PHILIPPINES: THOUSANDS OF MOSLEM FIGHTERS AND PHILIPPINES MILITARY UNITS STRENGTHEN CORDON AROUND ABU SAYYAF...
- Title: PHILIPPINES: THOUSANDS OF MOSLEM FIGHTERS AND PHILIPPINES MILITARY UNITS STRENGTHEN CORDON AROUND ABU SAYYAF GUERILLAS HOLDING 21 HOSTAGES
- Date: 7th May 2000
- Summary: JOLO, THE PHILIPPINES (MAY 7, 2000) (REUTERS) 1. WIDE OF JOLO CITY/ TRAFFIC (2 SHOTS) 0.10 2. VARIOUS OF TROOPS ON PATROL (2 SHOTS) 0.25 3. SLV PEOPLE IN TRUCKS 0.34 4. SLV SCHOOL USED AS REFUGEE CAMP 0.39 5. WIDE OF SCHOOL COMPOUND 0.49 6. MV/CU WOMEN AND CHILDREN IN CAMP/ CLOSEUP OF CHILD REFUGEE (2 SHOTS) 1.00 7. INT INTERIOR OF CAMP, PICTURE/ WOMAN (2 SHOTS) 1.08 8. MV MORO NATIONAL LIBERATION FRONT (MNLF) PERSONNEL 1.16 9. MV/CU MNLF (MORO NATIONAL LIBERATION FRONT) FORCES CARRYING ARMS/ CLOSEUP OF RIFLE (2 SHOTS) 1.34 10. MV MNLF PERSONNEL WAITING (2 SHOTS) 1.49 11. SLV DRIVING AWAY IN TRUCK 1.57 12. WIDE OF MUSLIMS IN SCHOOL (2 SHOTS) 2.04 13. SCU (SOUNDBITE) (English) ADMINISTRATOR OF MADRASDA, MANGONA IRIBANI SAYING: "There are Abu Sayyaf, and there are Abu Sayyaf who are religious fundamentalist. But there are other people who claim they are Abu Sayyaf, but their aim is to take advantage of the name of the Abu Sayyaf and they do kidnapping, pillaging, but after all they're not Abu Sayyaf. 2.26 14. WIDE OF FOLLOWERS IN CHURCH SINGING/ FOLLOWERS SITTING IN CHURCH (2 SHOTS) 2.41 15. SV (SOUNDBITE) (Filipino) GIL BUTACION, A CATHOLIC PRIEST SAYING: "I hope the government has the political will to solve this problem. They should prove to the rebels and the kidnappers that they have the might and the power to stop them from what they're doing, not just say on the negotiating table. They should let the rebels feel that they have guts, but I know there are also many people dying. 3.19 16. BV CATHOLIC PRIEST GIVES COMMUNION 3.30 17. WIDE OF AIRPORT 3.35 18. SLV PEOPLE BOARDING THE PLANE 3.41 19. GV WIDE OF PLANE TAKING OFF, CARRYING RESIDENTS WHO WANT TO LEAVE THE ISLAND 3.54 20. CU CHILD WATCHING AS PLANE TAKES OFF 3.57 Initials Script is copyright Reuters Limited. All rights reserved
- Reuters ID: LVAB0OCO7Y6DFTE9OXYLKJI2I0UT
- Location: JOLO, PHILIPPINES
- Country: Philippines
- Duration: 00:04:05
- Usage Terms/Restrictions: None
- Story Text: Thousands of Moslem fighters and Philippines military
units are strengthening a cordon around Abu Sayyaf guerillas
who are holding twenty one hostages seized from a Malaysian
resort two weeks ago.
Meanwhile scores of villagers have fled the clashes
between government troops and separatist rebels as the
Security on the streets of Jolo city is being
tightened as government forces strengthen their positions in
the wake of clashes with the rebels.
Fighters from Moro National Liberation Front (MNLF), part
of a regional militia, have joined a 2,000-strong military
force already surrounding the rebels' hideout in Talipao,
local officials say.
The MNLF was previously the biggest Moslem separatist
group in the southern Philippines until it signed a peace deal
with Manila in 1996.The government's chief negotiator with
the hostage takers is Nur Misuari, MNLF chairman and governor
of the semi-autonomous Moslem region in the southern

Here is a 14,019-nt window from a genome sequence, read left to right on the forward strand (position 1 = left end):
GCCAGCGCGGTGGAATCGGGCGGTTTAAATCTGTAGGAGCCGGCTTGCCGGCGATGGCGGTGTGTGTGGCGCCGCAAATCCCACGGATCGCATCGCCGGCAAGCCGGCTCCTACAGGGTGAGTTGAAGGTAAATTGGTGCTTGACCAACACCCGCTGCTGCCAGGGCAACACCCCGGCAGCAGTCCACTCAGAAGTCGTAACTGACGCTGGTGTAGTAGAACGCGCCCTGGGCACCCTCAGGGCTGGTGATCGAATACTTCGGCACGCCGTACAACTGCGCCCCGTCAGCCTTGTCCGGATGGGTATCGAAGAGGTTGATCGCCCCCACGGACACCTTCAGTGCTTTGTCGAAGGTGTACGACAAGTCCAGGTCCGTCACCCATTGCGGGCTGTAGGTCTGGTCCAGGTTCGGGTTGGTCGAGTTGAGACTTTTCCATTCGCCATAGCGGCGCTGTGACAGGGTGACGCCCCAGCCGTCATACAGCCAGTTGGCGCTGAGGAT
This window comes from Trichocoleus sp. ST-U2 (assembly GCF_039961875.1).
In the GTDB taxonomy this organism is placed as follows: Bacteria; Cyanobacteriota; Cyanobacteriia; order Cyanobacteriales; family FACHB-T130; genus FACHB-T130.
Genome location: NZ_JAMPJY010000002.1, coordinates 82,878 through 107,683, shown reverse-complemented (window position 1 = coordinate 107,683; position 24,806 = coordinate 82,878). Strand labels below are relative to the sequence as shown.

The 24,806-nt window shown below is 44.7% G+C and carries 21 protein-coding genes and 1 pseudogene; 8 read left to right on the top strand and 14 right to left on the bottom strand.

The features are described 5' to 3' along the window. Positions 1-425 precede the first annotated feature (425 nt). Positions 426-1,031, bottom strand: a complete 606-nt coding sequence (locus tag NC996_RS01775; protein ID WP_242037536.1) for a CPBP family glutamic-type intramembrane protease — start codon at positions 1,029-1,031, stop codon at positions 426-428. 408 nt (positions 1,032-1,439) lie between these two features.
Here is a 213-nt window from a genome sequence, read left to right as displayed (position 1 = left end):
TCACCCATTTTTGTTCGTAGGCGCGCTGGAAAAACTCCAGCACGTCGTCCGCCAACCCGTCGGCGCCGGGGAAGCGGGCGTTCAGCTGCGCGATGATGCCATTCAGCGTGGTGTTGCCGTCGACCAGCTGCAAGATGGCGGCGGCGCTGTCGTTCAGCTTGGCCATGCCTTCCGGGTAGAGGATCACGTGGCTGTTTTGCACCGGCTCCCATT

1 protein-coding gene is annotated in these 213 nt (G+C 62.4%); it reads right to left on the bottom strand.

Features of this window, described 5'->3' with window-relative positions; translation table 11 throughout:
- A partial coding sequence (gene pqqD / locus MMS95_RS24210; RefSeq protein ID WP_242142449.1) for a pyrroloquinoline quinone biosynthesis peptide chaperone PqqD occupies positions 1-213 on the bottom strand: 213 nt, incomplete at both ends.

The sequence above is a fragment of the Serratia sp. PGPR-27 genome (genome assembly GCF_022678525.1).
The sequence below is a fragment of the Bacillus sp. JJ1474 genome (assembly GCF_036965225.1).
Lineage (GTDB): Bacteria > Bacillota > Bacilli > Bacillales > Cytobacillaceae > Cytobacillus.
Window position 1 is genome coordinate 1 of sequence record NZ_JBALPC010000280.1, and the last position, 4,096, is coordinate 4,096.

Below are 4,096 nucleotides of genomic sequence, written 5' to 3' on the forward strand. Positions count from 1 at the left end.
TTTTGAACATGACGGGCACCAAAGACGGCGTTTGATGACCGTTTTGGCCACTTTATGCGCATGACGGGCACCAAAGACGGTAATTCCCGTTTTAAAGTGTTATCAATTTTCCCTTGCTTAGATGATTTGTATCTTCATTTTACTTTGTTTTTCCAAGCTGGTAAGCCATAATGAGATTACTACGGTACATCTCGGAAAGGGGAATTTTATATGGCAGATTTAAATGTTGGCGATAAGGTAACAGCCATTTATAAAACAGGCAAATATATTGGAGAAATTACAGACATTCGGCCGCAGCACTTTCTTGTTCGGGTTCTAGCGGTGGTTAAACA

As troops increase patrols, hundreds of refugees displaced
by the fighting on Jolo have been escorted to makeshift camps.
This school compound is now home to scores of refugees,
mostly women and children.
Abu Sayyaf guerrillas abducted their captives from a
Malaysian island resort off Borneo two weeks ago and took them
by boat to Jolo, some 960 km (600 miles) south of Manila.
Authorities say all of the hostages -- nine Malaysians,
three Germans, two French, two South Africans, two Finns, two
Filipinos and one Lebanese -- are alive but losing strength
after two weeks of captivity in the tropical heat.
The Philippines has come under mounting international
pressure to avoid any rescue that could endanger the hostages.
The rebels are split by factions and have not yet come up
with common demands, an official said.
In Jolo city some Muslim leaders said the kidnappers might
not be the "real" Abu Sayyaf.
"There are Abu Sayyaf, and there are Abu Sayyaf who are
religious fundamentalists.But there are other people who
claim they are Abu Sayyaf, but their aim is to take advantage
of the name of the Abu Sayyaf and they do kidnapping, and
robbery, but they are not really the Abu Sayyaf," said Mangona
Iribani, head of a local Madrassa (Islamic School).
The conflict has shattered the peace on the island and
many residents are looking to the government to end the
rebels' reign of terror.
"I hope the government has the political will to solve this
problem.They should prove to the rebels and the kidnappers
that they have the might and the power to stop them from what
they're doing, not just say on the negotiating table.They
should let the rebels feel that they have guts," said Gil
Butacion, a Catholic priest.
"But I know there are also many people dying," he
Some residents, however, are not staying to see the
conflict resolved.Many are leaving Jolo as the fighting rages
The Abu Sayyaf are fighting for an Islamic state in the
south of this largely Catholic country.The Philippine
military estimates their strength at more than 1,000.
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